Many vilify Hirst. He has had the accolade of having work sabotaged: his Away From The Flock - also known as the pickled sheep - was ruined by an artist with black ink. His "oik-in-the-Ritz" bad boy act turns off as many people as it excites. And some of his work, such as his "dot" and "spin" paintings, have been seen as derivative of Sixties Op Art painting.

Nor have his ventures into film been particularly remarkable. Hanging Around, from 1996, was previewed at the Hayward Gallery but failed to make much impact. David Sylvester, doyen of art critics, lambasted its "mediocrity, banality, self-indulgence and lack of self-criticism". Better received was his bawdy promo for Blur's Country House.

But his sheer fame has survived the knocks, as if he is bigger than his various productions. Such is Hirst's celebrity that acolytes refer to him simply as "Damien" and everyone knows who they mean. His Groucho Club friends include the louche drinking chums, Alex James of Blur and Keith Allen, who landed us with the alternative football anthem Vindaloo, released on Hirst's own record label, Turtleneck Records.

With his foodie counterpart, Marco Pierre White, he refurbished the musty old restaurant, Quo Vadis - conveniently close to the Groucho - transforming it into a shrine to the work of fellow artists such as Sarah Lucas. Then there is his Notting Hill diner, Pharmacy, which was told to drop the name by the Royal Pharmaceutical Society on the basis that it might confuse the public. It is now called Archy Ramp.

His home life seems to be fairly secure, too. Hirst is married to an American jewellery designer, has one son called Connor and houses in Chelsea and Devon.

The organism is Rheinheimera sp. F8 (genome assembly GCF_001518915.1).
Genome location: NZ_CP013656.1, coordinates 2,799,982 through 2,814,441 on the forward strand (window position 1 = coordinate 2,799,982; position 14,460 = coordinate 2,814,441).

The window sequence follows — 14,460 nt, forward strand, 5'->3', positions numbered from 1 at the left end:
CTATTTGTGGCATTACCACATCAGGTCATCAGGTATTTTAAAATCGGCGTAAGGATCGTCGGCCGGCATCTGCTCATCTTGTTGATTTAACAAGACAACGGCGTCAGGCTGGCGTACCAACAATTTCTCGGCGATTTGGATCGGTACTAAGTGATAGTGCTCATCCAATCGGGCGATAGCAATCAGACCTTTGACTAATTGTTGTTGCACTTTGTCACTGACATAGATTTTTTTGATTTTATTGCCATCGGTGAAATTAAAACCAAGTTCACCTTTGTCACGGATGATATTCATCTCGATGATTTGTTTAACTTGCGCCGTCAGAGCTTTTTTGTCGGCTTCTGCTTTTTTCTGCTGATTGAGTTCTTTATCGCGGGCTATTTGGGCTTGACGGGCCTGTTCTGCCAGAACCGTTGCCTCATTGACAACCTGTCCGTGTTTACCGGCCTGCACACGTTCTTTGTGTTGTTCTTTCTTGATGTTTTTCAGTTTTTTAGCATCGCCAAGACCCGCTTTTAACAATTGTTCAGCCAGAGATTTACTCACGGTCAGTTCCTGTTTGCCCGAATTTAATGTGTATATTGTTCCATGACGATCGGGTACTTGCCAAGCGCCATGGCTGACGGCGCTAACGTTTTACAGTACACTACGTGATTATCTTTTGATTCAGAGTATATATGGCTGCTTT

It is probably too early for Hirst to have a retrospective, though last year, the interactive book I Want to Spend the Rest of My Life Everywhere, With Everyone, One to One, Always, Forever, Now was published by Booth- Clibborn Editions, which made reference to his previous artworks but primarily operated as a kind of memento of his personality cult. For behind all his various productions, that is what Hirst primarily has to offer.

But is he

any good?






"Like lots of great artists of the past, Damien Hirst likes to do all kinds of things. He's got an extremely fertile, sometimes mischievous, but essentially serious mind and I think he'll go on expanding for as long as he wants. He is a very important figure in contemporary art in that he has been a great permission giver and a great liberator. He's never been a pussyfooter. If he wants to tackle big, big subjects he'll go ahead and do it, whereas a lot of English artists are a little too tentative, a little too polite. He's ambitious and he's serious. He makes extremely arresting and unforgettable images with big and engrossing themes. Once you've seen a Hirst you never forget it."

Richard Shone is art critic and associate editor of `The Burlington Magazine'



"It's possible that Damien Hirst has run his course as an artist and that he has nothing more to say. He has turned into an entrepreneur and at the end of it there will be nothing which is of any aesthetic value or interest. It will be a successful business and that's it. It's very easy for any aesthetic impulse to slip away from the Hirsts of this world if they fail to nourish it. He has done no serious work for five years or so. He's quite clearly got a court and the courtiers are all people who tell him he's marvellous, which is doing him no good. I'd now be very surprised if he could do anything other than come up with gimmicks."

Brian Sewell is art critic of the `Evening Standard'